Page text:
High School Mascots

Written by Diane Sievert
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High school mascots can be a source of tremendous pride for your student body. The mascot, a symbol of your school's past and future achievements, should be displayed everywhere your students turn to remind them of the role school can and should play in their lives. Whether it's on letterman jackets, school posters, or stamped on every page of the yearbook, a school mascot has meaning that will follow your students for the rest of their lives.

Facts about High School Mascots

High school mascots and college mascots are based on an idea that was in practice as far back as antiquity, but the idea of the mascot entered the English language back in the 1800s. A popular operetta, "La Mascotte," by the French composer Edmond Audran is how the idea became popular in England and the United States. The operetta was about a farm girl who brought luck to whomever possessed her as long as she remained a virgin, and the concept of a mascot as a person or animal that brings luck was thereby established.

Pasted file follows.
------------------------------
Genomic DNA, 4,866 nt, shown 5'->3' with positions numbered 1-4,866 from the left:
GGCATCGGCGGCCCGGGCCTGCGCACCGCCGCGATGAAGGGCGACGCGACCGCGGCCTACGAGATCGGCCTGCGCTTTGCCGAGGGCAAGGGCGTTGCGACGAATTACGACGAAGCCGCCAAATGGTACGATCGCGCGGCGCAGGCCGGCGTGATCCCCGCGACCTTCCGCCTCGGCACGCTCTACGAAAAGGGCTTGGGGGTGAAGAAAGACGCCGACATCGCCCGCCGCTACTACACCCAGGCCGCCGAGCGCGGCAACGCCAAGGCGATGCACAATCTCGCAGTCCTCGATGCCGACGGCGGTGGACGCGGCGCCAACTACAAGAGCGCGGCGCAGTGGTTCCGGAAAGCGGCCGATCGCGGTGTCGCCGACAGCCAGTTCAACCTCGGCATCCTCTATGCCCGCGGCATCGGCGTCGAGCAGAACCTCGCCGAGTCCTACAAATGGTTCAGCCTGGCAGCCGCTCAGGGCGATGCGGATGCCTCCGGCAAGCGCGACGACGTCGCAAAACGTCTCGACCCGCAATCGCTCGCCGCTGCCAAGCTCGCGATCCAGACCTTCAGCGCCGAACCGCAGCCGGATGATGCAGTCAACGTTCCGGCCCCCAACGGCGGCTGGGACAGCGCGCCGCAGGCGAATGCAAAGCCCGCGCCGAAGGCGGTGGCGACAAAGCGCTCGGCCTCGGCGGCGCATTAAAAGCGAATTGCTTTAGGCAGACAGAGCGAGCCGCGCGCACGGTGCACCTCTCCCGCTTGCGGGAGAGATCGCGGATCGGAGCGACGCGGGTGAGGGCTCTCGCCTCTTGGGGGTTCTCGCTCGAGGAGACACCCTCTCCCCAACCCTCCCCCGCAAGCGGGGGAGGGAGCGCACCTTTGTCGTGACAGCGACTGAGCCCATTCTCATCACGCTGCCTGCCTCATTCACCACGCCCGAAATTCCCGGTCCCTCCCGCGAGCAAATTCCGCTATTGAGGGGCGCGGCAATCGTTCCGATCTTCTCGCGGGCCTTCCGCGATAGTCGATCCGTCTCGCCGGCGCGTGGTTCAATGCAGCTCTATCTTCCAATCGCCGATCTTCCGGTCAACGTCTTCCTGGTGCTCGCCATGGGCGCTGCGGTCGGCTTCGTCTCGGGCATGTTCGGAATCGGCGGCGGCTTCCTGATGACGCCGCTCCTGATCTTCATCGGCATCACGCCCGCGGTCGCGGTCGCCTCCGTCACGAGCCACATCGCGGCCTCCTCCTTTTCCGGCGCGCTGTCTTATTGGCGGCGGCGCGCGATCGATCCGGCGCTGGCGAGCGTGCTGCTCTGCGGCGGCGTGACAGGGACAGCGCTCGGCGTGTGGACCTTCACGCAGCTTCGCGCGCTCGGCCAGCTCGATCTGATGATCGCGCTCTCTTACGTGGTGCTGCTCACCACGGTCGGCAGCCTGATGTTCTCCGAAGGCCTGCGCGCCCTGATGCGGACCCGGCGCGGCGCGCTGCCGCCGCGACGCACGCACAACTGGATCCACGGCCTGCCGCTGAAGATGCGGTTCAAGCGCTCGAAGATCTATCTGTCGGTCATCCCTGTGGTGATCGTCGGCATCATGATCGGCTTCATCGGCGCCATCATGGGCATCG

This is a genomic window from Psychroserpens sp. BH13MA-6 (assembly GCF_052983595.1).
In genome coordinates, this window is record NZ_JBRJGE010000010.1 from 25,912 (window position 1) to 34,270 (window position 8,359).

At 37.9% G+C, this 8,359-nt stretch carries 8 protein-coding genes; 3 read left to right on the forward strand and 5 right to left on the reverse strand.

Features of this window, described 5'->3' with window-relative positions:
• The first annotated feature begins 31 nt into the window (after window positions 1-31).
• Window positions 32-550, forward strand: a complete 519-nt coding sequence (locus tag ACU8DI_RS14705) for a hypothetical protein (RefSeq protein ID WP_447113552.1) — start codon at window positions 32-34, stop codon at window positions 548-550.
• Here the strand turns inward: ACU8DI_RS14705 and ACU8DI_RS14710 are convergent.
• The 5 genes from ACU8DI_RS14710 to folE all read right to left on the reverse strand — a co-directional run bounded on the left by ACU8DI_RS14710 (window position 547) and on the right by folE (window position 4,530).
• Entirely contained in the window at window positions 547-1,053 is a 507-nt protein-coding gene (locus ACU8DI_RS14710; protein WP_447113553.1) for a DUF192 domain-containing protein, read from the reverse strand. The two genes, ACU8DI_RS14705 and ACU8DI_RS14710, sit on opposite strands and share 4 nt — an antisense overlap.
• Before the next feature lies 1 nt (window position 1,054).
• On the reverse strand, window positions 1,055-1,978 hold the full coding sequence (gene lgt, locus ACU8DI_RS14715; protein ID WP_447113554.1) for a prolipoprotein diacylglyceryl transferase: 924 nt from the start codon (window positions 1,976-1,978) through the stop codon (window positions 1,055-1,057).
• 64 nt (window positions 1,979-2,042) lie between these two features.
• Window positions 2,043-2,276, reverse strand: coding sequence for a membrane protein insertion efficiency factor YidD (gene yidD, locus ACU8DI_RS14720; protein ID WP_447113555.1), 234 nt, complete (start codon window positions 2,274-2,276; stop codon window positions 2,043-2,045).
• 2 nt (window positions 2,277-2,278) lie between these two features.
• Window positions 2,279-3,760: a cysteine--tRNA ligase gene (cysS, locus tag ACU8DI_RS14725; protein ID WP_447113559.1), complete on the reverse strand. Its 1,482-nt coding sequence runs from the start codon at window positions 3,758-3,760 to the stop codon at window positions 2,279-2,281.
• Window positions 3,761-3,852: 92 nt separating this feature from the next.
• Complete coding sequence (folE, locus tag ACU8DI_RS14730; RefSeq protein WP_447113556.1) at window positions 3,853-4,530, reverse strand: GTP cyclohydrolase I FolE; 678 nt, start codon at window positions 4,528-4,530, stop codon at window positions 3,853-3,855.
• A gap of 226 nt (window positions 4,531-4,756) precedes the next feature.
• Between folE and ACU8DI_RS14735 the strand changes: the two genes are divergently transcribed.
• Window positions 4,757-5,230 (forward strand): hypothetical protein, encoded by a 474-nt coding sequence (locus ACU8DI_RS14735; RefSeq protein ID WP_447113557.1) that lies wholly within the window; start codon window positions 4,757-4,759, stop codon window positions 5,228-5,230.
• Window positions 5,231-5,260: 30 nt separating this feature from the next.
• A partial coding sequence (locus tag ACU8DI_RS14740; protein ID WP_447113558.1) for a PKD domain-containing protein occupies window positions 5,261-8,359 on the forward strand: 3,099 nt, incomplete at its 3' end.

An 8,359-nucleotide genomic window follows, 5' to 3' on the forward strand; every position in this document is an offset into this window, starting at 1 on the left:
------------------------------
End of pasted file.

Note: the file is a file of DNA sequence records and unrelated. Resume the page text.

High school mascots became ever more popular as the size and number of high schools increased. The one-room red schoolhouse many associate with small country towns did not generally have a mascot. It was only the bigger and more established schools, the schools that could afford sports teams, that managed to incorporate mascots into school life.

As high school mascots became an important part of the all-American lifestyle, high schools began to be more imaginative in the naming of their mascots. Finding an unusual mascot was a way to distinguish your school from the other high schools in the nation that have the cougar for a mascot. That's how mascots like the Bats, the Seahorses and the Syrupmakers were born.

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